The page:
Olivier De Schutter, the UN Special Rapporteur on the right to food, holds Western countries responsible for lining the shelves of global supermarkets with unhealthy products. In his report to the UN Human Rights Council, he criticizes OECD’s misguided agricultural subsidies for wasting taxpayer dollars on producing and marketing these heavily processed foods. In 2010, for example, US companies spent $8.5 billion advertising unhealthy food, candy and non-alcoholic beverages. De Schutter calls for taxation and regulation of unhealthy food, and recommends new policies to support local systems of food production, instead. (SR Food)

General Assembly Resolution "Agriculture Development and Food Security" (December 22, 2011)

On December 22th 2011, at its sixty-sixth session, the General Assembly adopted the resolution on Agriculture Development and Food Security (A/RES/66/220)

General Assembly Resolution "Addressing excessive price volatility in food and related financial and commodity markets" (December 22, 2011)

On December 22th 2011, at its sixty-sixth session, the General Assembly adopted the resolution to address excessive price volatility in food and related financial and commodity markets. (A/RES/66/188) 

General Assembly Resolution "The Right to Food" (December 19, 2011)

On December 19th 2011, at its sixty-sixth session, the General Assembly adopted the resolution on the right to food. (A/RES/66/158)

UN Expert Urges Leaders at G-20 Summit to Put Right to Food before Industry Interests (October 31, 2011)

In a statement to the G20, UN Special Rapporteur on the Right to Food Olivier de Schutter said that governments must address speculation and end biofuel subsidies if they want to tackle food insecurity. He called on leaders to go beyond rhetoric and adopt a bold action plan eliminating biofuel mandates and the commodification of staple crops. (UN News Centre)

Achieving the Right to Food: From Global Governance to National Implementation (October 17, 2011)

In this address to the Committee on World Food Security (CFS) UN Special Rapporteur Olivier de Schutter highlights the innovative approaches that countries from Latin American and Africa have adopted in order to integrate the universal right to food in national food security policies. De Schutter suggests several ways that the CFS could support these initiatives, including yearly reviews of the implementation of adopted guidelines by member states. The late October meetings were the first time the CFS met since it was reformed in November 2009. (SR Food)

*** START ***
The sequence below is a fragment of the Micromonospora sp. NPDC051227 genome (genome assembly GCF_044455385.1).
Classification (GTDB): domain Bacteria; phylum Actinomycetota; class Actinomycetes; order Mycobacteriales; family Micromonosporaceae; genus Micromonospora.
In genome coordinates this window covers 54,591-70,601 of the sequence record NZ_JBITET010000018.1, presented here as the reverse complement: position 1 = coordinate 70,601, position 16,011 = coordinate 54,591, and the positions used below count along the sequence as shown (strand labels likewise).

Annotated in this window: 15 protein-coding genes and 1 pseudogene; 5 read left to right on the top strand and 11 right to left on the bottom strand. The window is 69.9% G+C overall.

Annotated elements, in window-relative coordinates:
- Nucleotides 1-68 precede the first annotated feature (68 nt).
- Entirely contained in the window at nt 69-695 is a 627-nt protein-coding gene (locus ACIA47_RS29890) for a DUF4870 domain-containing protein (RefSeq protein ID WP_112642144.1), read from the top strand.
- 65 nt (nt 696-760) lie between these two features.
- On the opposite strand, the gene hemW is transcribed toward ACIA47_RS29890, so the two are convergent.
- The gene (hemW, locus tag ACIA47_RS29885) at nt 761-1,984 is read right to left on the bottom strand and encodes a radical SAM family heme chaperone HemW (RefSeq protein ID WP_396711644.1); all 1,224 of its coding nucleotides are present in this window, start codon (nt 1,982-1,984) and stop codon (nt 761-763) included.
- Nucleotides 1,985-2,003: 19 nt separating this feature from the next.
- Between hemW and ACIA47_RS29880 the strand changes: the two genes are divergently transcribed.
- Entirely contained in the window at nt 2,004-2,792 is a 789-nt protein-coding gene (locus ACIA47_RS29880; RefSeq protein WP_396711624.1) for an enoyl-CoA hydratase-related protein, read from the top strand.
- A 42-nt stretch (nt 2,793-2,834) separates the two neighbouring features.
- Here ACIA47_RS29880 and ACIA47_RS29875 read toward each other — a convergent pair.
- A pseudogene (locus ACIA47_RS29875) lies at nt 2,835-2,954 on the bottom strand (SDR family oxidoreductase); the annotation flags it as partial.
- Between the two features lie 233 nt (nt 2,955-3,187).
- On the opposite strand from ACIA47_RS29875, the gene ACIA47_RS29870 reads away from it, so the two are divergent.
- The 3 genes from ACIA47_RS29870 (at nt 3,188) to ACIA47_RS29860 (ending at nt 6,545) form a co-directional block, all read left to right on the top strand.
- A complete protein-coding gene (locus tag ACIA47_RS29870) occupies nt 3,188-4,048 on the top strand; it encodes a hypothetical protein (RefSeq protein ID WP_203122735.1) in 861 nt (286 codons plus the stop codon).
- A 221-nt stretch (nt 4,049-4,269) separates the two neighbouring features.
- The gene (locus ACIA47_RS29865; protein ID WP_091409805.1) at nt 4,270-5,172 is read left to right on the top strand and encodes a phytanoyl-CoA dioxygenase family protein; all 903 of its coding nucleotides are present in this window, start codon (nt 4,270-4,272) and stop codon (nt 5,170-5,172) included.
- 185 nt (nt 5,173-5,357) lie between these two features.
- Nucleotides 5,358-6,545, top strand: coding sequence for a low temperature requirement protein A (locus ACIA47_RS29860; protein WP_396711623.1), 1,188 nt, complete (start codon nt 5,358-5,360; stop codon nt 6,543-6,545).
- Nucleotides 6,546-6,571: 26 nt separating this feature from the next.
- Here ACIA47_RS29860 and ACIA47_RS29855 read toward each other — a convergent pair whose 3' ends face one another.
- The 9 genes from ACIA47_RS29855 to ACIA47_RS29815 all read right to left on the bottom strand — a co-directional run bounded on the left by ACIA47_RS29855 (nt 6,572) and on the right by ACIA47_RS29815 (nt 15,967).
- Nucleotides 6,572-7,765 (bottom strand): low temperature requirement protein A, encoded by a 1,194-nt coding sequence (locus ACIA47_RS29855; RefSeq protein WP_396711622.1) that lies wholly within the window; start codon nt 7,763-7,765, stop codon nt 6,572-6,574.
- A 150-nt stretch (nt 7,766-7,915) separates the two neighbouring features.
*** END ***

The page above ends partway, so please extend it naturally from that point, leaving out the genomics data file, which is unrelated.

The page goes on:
The State of Food Insecurity in the World (September 2011)

The latest report on Food Insecurity in the World identifies food price volatility as a major contributing factor to global food insecurity. It calls for increased long-term investment in the agricultural sector and emphasizes the importance of initiatives that support small farmers. The report was jointly produced by the UN Food and Agricultural Organization (FAO), the International Fund for Agricultural Development (IFAD) and the World Food Programme (WFP). (FAO)

Agriculture: Higher Prices Here to Stay, says OCED - FAO Report (June 17, 2011)

Food prices have grown steadily from 2001 - 2010 and data from a new joint report by  the Organization for Economic Cooperation and Development (OCED) and  the United Nations Food and Agricultural Organization (FAO) forecasts that prices will continue to rise in the next decade. Although good harvests in the coming years will help decrease commodity prices, per capita food consumption is expected to rise and real prices for cereals may average up to 20% higher and meats as much as 30% higher. The report calls for greater investment in agriculture and states that particular attention should be paid to “reinforcing rural development in developing countries.” (OCED)

New Mandate of the Special Rapporteur on the Right to Food (May 1, 2011)